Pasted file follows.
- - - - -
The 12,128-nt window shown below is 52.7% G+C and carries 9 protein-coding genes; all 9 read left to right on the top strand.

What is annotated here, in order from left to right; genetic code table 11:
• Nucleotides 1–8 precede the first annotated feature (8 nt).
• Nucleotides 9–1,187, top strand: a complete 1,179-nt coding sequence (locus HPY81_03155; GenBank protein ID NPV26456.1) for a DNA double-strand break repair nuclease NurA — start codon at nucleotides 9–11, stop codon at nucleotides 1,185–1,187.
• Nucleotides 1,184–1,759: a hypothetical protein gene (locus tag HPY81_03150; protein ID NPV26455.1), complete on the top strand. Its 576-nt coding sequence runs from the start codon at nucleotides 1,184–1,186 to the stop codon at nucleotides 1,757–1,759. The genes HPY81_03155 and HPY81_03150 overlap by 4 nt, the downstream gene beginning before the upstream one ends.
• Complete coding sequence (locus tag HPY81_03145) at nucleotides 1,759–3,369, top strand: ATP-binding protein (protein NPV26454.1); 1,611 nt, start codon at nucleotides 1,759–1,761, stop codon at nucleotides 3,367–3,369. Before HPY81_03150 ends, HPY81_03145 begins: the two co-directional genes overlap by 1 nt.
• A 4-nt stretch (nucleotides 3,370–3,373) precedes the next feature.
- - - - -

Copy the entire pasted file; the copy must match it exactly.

The 12,128-nt window shown below is 52.7% G+C and carries 9 protein-coding genes; all 9 read left to right on the top strand.

What is annotated here, in order from left to right; genetic code table 11:
• Nucleotides 1–8 precede the first annotated feature (8 nt).
• Nucleotides 9–1,187, top strand: a complete 1,179-nt coding sequence (locus HPY81_03155; GenBank protein ID NPV26456.1) for a DNA double-strand break repair nuclease NurA — start codon at nucleotides 9–11, stop codon at nucleotides 1,185–1,187.
• Nucleotides 1,184–1,759: a hypothetical protein gene (locus tag HPY81_03150; protein ID NPV26455.1), complete on the top strand. Its 576-nt coding sequence runs from the start codon at nucleotides 1,184–1,186 to the stop codon at nucleotides 1,757–1,759. The genes HPY81_03155 and HPY81_03150 overlap by 4 nt, the downstream gene beginning before the upstream one ends.
• Complete coding sequence (locus tag HPY81_03145) at nucleotides 1,759–3,369, top strand: ATP-binding protein (protein NPV26454.1); 1,611 nt, start codon at nucleotides 1,759–1,761, stop codon at nucleotides 3,367–3,369. Before HPY81_03150 ends, HPY81_03145 begins: the two co-directional genes overlap by 1 nt.
• A 4-nt stretch (nucleotides 3,370–3,373) precedes the next feature.